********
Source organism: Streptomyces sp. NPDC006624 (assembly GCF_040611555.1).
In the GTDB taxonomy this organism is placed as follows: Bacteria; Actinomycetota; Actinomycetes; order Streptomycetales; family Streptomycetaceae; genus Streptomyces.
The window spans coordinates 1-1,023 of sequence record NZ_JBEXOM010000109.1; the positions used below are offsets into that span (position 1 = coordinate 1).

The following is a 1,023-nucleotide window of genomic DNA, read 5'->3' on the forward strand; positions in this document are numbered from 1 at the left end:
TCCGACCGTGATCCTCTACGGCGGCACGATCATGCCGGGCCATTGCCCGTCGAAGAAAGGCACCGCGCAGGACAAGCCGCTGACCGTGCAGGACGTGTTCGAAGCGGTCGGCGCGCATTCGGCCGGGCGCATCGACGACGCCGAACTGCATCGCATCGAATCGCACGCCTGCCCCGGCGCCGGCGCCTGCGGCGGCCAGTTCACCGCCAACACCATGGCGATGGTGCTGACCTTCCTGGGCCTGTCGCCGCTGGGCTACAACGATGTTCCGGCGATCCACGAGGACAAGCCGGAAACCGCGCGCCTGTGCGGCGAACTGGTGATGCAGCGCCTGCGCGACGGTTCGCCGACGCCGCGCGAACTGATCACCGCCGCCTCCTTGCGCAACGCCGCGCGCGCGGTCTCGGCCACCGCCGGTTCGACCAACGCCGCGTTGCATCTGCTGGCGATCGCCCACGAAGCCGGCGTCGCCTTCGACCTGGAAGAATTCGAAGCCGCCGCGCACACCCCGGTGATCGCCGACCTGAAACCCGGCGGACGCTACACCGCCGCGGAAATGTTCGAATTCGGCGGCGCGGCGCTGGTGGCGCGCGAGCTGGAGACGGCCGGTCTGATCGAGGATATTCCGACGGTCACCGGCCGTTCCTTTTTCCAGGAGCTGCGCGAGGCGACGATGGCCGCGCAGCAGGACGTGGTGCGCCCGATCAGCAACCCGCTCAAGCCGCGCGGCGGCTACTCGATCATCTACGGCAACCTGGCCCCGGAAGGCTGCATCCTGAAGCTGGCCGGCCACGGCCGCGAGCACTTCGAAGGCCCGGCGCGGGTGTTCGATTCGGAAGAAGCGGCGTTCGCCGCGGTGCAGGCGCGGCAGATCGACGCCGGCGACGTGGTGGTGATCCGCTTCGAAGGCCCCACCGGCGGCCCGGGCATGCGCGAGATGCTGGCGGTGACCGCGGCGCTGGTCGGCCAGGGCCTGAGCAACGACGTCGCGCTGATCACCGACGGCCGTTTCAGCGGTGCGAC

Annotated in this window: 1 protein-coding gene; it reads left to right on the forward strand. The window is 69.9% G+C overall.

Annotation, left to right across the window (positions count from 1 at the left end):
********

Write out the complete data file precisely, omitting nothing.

Source organism: Streptomyces sp. NPDC006624 (assembly GCF_040611555.1).
In the GTDB taxonomy this organism is placed as follows: Bacteria; Actinomycetota; Actinomycetes; order Streptomycetales; family Streptomycetaceae; genus Streptomyces.
The window spans coordinates 1-1,023 of sequence record NZ_JBEXOM010000109.1; the positions used below are offsets into that span (position 1 = coordinate 1).

The following is a 1,023-nucleotide window of genomic DNA, read 5'->3' on the forward strand; positions in this document are numbered from 1 at the left end:
TCCGACCGTGATCCTCTACGGCGGCACGATCATGCCGGGCCATTGCCCGTCGAAGAAAGGCACCGCGCAGGACAAGCCGCTGACCGTGCAGGACGTGTTCGAAGCGGTCGGCGCGCATTCGGCCGGGCGCATCGACGACGCCGAACTGCATCGCATCGAATCGCACGCCTGCCCCGGCGCCGGCGCCTGCGGCGGCCAGTTCACCGCCAACACCATGGCGATGGTGCTGACCTTCCTGGGCCTGTCGCCGCTGGGCTACAACGATGTTCCGGCGATCCACGAGGACAAGCCGGAAACCGCGCGCCTGTGCGGCGAACTGGTGATGCAGCGCCTGCGCGACGGTTCGCCGACGCCGCGCGAACTGATCACCGCCGCCTCCTTGCGCAACGCCGCGCGCGCGGTCTCGGCCACCGCCGGTTCGACCAACGCCGCGTTGCATCTGCTGGCGATCGCCCACGAAGCCGGCGTCGCCTTCGACCTGGAAGAATTCGAAGCCGCCGCGCACACCCCGGTGATCGCCGACCTGAAACCCGGCGGACGCTACACCGCCGCGGAAATGTTCGAATTCGGCGGCGCGGCGCTGGTGGCGCGCGAGCTGGAGACGGCCGGTCTGATCGAGGATATTCCGACGGTCACCGGCCGTTCCTTTTTCCAGGAGCTGCGCGAGGCGACGATGGCCGCGCAGCAGGACGTGGTGCGCCCGATCAGCAACCCGCTCAAGCCGCGCGGCGGCTACTCGATCATCTACGGCAACCTGGCCCCGGAAGGCTGCATCCTGAAGCTGGCCGGCCACGGCCGCGAGCACTTCGAAGGCCCGGCGCGGGTGTTCGATTCGGAAGAAGCGGCGTTCGCCGCGGTGCAGGCGCGGCAGATCGACGCCGGCGACGTGGTGGTGATCCGCTTCGAAGGCCCCACCGGCGGCCCGGGCATGCGCGAGATGCTGGCGGTGACCGCGGCGCTGGTCGGCCAGGGCCTGAGCAACGACGTCGCGCTGATCACCGACGGCCGTTTCAGCGGTGCGAC

Annotated in this window: 1 protein-coding gene; it reads left to right on the forward strand. The window is 69.9% G+C overall.

Annotation, left to right across the window (positions count from 1 at the left end):